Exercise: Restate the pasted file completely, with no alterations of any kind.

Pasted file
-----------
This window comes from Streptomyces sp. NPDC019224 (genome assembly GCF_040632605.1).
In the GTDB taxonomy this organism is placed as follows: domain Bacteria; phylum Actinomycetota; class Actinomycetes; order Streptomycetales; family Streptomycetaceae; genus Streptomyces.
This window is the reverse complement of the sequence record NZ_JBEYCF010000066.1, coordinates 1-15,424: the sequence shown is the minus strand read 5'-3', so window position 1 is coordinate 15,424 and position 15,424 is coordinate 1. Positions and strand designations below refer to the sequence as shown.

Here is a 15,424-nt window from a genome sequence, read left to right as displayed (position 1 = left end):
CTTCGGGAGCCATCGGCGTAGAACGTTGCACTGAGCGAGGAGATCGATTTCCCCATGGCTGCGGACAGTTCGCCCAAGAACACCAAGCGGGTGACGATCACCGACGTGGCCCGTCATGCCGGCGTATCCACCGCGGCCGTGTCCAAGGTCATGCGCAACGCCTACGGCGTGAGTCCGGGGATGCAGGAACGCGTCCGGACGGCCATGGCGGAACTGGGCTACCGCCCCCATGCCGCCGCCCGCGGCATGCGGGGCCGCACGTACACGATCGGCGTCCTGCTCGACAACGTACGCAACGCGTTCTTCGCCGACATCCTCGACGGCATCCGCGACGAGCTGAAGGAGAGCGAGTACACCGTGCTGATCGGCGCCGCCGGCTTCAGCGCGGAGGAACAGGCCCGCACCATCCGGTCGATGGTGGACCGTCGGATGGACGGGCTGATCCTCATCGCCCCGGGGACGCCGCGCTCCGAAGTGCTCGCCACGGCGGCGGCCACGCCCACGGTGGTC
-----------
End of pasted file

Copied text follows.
This window comes from Streptomyces sp. NPDC019224 (genome assembly GCF_040632605.1).
In the GTDB taxonomy this organism is placed as follows: domain Bacteria; phylum Actinomycetota; class Actinomycetes; order Streptomycetales; family Streptomycetaceae; genus Streptomyces.
This window is the reverse complement of the sequence record NZ_JBEYCF010000066.1, coordinates 1-15,424: the sequence shown is the minus strand read 5'-3', so window position 1 is coordinate 15,424 and position 15,424 is coordinate 1. Positions and strand designations below refer to the sequence as shown.

Here is a 15,424-nt window from a genome sequence, read left to right as displayed (position 1 = left end):
CTTCGGGAGCCATCGGCGTAGAACGTTGCACTGAGCGAGGAGATCGATTTCCCCATGGCTGCGGACAGTTCGCCCAAGAACACCAAGCGGGTGACGATCACCGACGTGGCCCGTCATGCCGGCGTATCCACCGCGGCCGTGTCCAAGGTCATGCGCAACGCCTACGGCGTGAGTCCGGGGATGCAGGAACGCGTCCGGACGGCCATGGCGGAACTGGGCTACCGCCCCCATGCCGCCGCCCGCGGCATGCGGGGCCGCACGTACACGATCGGCGTCCTGCTCGACAACGTACGCAACGCGTTCTTCGCCGACATCCTCGACGGCATCCGCGACGAGCTGAAGGAGAGCGAGTACACCGTGCTGATCGGCGCCGCCGGCTTCAGCGCGGAGGAACAGGCCCGCACCATCCGGTCGATGGTGGACCGTCGGATGGACGGGCTGATCCTCATCGCCCCGGGGACGCCGCGCTCCGAAGTGCTCGCCACGGCGGCGGCCACGCCCACGGTGGTC